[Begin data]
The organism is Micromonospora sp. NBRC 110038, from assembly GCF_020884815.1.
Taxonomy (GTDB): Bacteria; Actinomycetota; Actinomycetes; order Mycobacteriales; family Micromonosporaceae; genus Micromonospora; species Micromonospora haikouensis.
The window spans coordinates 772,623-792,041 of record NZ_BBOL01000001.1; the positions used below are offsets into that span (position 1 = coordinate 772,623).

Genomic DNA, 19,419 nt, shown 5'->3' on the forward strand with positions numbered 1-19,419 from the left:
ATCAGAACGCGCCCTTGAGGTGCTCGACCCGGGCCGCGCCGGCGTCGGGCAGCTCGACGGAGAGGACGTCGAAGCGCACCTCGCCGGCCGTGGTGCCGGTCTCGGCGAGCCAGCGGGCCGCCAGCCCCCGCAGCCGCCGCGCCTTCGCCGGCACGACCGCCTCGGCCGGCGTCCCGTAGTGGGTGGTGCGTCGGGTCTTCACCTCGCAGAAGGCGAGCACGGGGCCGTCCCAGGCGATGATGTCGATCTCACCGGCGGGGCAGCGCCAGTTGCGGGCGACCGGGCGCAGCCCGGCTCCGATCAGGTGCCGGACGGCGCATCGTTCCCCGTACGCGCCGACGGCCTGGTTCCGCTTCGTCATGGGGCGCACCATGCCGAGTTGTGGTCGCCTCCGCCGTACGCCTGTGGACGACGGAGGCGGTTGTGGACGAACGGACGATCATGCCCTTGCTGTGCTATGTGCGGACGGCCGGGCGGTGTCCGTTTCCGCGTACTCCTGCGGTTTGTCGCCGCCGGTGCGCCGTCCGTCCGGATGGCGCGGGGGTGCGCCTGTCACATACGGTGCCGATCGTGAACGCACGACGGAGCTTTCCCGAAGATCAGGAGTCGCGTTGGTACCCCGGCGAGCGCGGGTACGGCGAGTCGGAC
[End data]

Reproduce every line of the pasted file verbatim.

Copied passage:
The organism is Micromonospora sp. NBRC 110038, from assembly GCF_020884815.1.
Taxonomy (GTDB): Bacteria; Actinomycetota; Actinomycetes; order Mycobacteriales; family Micromonosporaceae; genus Micromonospora; species Micromonospora haikouensis.
The window spans coordinates 772,623-792,041 of record NZ_BBOL01000001.1; the positions used below are offsets into that span (position 1 = coordinate 772,623).

Genomic DNA, 19,419 nt, shown 5'->3' on the forward strand with positions numbered 1-19,419 from the left:
ATCAGAACGCGCCCTTGAGGTGCTCGACCCGGGCCGCGCCGGCGTCGGGCAGCTCGACGGAGAGGACGTCGAAGCGCACCTCGCCGGCCGTGGTGCCGGTCTCGGCGAGCCAGCGGGCCGCCAGCCCCCGCAGCCGCCGCGCCTTCGCCGGCACGACCGCCTCGGCCGGCGTCCCGTAGTGGGTGGTGCGTCGGGTCTTCACCTCGCAGAAGGCGAGCACGGGGCCGTCCCAGGCGATGATGTCGATCTCACCGGCGGGGCAGCGCCAGTTGCGGGCGACCGGGCGCAGCCCGGCTCCGATCAGGTGCCGGACGGCGCATCGTTCCCCGTACGCGCCGACGGCCTGGTTCCGCTTCGTCATGGGGCGCACCATGCCGAGTTGTGGTCGCCTCCGCCGTACGCCTGTGGACGACGGAGGCGGTTGTGGACGAACGGACGATCATGCCCTTGCTGTGCTATGTGCGGACGGCCGGGCGGTGTCCGTTTCCGCGTACTCCTGCGGTTTGTCGCCGCCGGTGCGCCGTCCGTCCGGATGGCGCGGGGGTGCGCCTGTCACATACGGTGCCGATCGTGAACGCACGACGGAGCTTTCCCGAAGATCAGGAGTCGCGTTGGTACCCCGGCGAGCGCGGGTACGGCGAGTCGGAC